2014 Coarse Fishing Season opener with commons, crucians, a mirror and silvers

June 17, 2014 at 10:56 pm

With a busy week of non sporting commitments ahead, I was determined to get some coarse fishing into the half day after lunch available to me. A cheap white loaf was collected from Tesco and all but a few slices were liquidised, the remainder for bread punch bait. The freezer was raided and a handful of sweet corn bagged up ready for feed and hookers later. With all my gear loaded onto the trolley, I headed off on foot to the local recreation ground, where a pond nestles in one corner.

Since my last visit in the winter, the banks were high with new growth and I made an opening between two weed beds from where I hoped to draw out a few carp. Making myself comfortable with all I needed to hand, I mixed up some ground bait using two thirds liquidised bread, a third Super Cup with a sprinkling of ground hemp, then added water to the mix and allowed to stand, while I set up my pole at seven metres, breaking down to the top two. With crucians in mind, I set up with a cut down Canal Grey waggler, locked with two No4 shot and a No 4 five inches from the hook. Crucians feed head down, but pick up their food and swing up horizontal. This lifts the bottom shot and raises the float stem out of the water, indicating the bait is in their mouths. That’s the theory anyway.

With three balls fed across the 7 metere line and another couple at 8 metres, also a dozen pieces of corn scattered over the area, I was ready to fish. Starting on the bread punch, the float disappeared every minute and a succession of small rudd were swung in.

Small, but perfectly formed, the colour ranges of these rudd went from bright orange, through to green, one such having an ornamental gold look.

The rudd tally was mounting and every now and then I would exchange the bread for sweet corn on the hook, while occasionally feeding a few pieces of corn to the swim. The float sinking slowly away, indicated the first carp bite on the corn and a firm lift made contact with a perfectly scaled mirror carp.

A line of bubbles were now visible along the 7 metre line and every cast produced a positive bite on the corn, with small commons beginning to take with confidence, despite the sun beaming down from a clear afternoon sky.

I’d observed a large carp moving out of the weed bed to my right and minutes later, the float slid under and I was in. The heavy 12/18 elastic came out, as the carp woke up and made a rush toward the lilly bed opposite. With only 30 inches of water, there is nowhere for these fish to go and I followed across with two more lengths of the pole. The run was stopped and the fish arced round, heading steadily for the weed bed to my right, powering it’s way in, as I kept up the pressure. This was met by another surge and the size 14 barbless hook came out. The hook had opened out. I could have gone up to a twelve and used a heavy forged barbed hook, but I prefer the barbless for the minimal damage it does and accept the occasional lost fish, losing another two that afternoon.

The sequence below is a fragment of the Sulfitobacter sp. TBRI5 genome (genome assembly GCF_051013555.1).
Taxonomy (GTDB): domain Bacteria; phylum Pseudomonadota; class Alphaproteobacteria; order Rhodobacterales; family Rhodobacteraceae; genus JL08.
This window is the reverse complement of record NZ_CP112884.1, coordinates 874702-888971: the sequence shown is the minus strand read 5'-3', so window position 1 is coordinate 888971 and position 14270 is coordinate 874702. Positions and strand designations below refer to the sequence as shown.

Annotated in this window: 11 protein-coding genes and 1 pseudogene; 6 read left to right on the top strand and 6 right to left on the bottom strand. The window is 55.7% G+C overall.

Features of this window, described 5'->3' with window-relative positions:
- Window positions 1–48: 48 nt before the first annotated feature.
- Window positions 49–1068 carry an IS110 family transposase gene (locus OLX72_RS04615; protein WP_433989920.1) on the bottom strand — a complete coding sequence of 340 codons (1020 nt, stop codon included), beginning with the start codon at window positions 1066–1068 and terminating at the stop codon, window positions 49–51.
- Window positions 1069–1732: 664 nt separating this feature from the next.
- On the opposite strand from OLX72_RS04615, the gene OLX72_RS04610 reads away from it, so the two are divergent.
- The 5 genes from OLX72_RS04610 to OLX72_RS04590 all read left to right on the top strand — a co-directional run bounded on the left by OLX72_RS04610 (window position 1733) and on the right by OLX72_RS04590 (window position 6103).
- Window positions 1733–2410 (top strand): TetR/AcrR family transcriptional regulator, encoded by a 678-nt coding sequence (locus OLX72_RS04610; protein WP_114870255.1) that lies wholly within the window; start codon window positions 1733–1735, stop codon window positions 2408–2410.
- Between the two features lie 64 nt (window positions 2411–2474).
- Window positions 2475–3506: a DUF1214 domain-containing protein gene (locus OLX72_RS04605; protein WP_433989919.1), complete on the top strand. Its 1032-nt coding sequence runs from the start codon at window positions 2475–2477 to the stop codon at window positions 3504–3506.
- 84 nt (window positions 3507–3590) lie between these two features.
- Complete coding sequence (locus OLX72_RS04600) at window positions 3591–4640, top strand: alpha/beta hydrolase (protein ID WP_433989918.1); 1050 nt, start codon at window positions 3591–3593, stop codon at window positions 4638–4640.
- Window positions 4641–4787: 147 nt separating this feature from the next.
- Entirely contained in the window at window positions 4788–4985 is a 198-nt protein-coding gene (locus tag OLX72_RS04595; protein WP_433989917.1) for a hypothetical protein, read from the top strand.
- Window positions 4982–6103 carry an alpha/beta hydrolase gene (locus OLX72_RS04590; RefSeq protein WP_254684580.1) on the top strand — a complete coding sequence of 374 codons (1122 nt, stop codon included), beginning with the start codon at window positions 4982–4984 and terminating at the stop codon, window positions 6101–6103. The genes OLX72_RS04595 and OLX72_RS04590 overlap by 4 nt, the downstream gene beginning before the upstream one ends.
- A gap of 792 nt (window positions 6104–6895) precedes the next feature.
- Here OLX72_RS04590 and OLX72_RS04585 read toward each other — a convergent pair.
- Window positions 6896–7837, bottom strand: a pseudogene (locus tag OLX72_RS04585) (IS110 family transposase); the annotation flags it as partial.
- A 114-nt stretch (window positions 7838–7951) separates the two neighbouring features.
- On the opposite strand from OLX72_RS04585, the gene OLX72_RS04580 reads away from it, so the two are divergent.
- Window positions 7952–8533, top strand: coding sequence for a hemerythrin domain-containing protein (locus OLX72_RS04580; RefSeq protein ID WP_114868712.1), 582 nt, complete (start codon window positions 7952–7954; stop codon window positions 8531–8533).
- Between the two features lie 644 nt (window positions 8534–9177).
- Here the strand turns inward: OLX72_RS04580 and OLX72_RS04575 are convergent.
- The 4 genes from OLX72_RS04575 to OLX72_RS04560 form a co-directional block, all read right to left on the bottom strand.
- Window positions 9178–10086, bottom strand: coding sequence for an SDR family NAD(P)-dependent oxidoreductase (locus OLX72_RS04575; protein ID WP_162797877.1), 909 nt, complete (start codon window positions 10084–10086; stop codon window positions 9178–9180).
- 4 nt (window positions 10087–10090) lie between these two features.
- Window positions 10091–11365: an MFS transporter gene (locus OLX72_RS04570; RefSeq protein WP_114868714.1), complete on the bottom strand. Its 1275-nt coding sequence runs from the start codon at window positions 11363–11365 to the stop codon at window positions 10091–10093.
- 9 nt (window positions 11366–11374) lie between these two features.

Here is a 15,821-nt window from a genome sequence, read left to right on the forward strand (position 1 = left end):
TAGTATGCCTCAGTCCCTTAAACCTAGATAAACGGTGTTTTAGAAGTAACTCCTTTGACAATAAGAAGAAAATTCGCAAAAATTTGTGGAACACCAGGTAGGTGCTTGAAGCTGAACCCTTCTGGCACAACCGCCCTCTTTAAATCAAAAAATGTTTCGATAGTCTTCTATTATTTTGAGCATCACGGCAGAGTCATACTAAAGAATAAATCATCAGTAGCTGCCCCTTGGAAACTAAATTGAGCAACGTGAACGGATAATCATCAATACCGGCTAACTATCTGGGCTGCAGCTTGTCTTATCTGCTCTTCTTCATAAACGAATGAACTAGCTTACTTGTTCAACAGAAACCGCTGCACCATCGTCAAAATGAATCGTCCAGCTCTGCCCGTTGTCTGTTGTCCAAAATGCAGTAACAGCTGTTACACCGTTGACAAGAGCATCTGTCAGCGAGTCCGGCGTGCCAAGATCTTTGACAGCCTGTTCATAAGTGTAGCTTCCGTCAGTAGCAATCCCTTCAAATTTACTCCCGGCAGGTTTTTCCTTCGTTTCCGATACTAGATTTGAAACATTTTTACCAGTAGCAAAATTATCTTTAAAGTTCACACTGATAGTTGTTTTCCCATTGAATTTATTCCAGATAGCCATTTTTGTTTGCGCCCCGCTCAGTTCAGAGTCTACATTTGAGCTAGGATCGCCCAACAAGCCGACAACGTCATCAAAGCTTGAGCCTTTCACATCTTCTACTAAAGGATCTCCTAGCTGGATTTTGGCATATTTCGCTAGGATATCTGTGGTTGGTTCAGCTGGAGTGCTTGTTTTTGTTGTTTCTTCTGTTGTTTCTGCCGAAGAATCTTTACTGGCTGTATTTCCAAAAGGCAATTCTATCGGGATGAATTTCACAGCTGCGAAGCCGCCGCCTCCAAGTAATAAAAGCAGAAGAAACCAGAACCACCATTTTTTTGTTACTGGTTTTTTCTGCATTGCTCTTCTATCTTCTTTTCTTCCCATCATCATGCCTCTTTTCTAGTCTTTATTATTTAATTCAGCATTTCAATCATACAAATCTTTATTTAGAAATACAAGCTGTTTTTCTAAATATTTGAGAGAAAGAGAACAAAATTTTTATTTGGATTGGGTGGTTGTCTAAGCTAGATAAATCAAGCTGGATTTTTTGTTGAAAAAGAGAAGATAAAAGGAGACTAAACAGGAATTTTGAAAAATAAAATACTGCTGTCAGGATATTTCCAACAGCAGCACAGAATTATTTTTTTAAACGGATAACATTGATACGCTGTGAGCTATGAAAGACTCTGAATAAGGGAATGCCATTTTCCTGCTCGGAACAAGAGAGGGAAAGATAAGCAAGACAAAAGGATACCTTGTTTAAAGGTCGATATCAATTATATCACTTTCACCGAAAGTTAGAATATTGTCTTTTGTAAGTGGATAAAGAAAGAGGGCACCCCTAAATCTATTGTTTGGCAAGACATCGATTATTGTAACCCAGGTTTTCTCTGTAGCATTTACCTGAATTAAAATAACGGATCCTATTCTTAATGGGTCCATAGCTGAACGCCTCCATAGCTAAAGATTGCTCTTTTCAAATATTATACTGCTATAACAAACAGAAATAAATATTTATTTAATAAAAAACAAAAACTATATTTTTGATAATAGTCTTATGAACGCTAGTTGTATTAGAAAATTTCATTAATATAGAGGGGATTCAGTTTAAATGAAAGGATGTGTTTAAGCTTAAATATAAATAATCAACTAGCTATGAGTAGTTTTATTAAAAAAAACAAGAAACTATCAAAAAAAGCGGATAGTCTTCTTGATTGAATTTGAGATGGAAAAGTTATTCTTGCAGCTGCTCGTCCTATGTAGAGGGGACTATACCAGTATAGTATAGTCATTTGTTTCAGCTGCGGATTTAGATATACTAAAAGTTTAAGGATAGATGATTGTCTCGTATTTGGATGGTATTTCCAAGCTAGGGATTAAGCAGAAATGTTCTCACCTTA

Catching had slowed and more feed went in, bringing the rudd back on, taking several better fish on bread and corn.

The carp came on again, as bubbles appeared, but bites were harder to hit, bouncing, or missing three out of four, those landed being of the same stamp. There are usually plenty of 4 to 8oz commom carp to be had in this pond, but on this sunny day they were abscent.

The bites changed again, with the float bobbing, then lifting. Crucians. Timing the strike became a problem. Mostly the float would lift and stay there without moving off. The fish was still there, as more times than I care to remember, I lifted to feel contact, a quick dash across the surface and they were gone. The crucians were holding the corn in their lips and sucking the goodness out, without the chance of the hook taking a hold. I tried going back to the punch, but caught a string of rudd and roach. Finally I hung onto one long enough to get it into the net, the hook barely holding in the outer edge of the lip membrane.

I’d set my time limit to six pm, fishing through the heat of the afternoon. In an ideal world, this would have been the time to start, but with my supply of corn running out, two more crucians in the net and a specimen pound plus fish lost, when I tried to bully it into the net, I was ready to take the uphill walk home.

With fifty plus roach adding to the mix, the scales indicated over 10lb, a fair enough catch for four hours steady work, but fish bounced, or lost more than equalled those put in the net. Must try harder next time.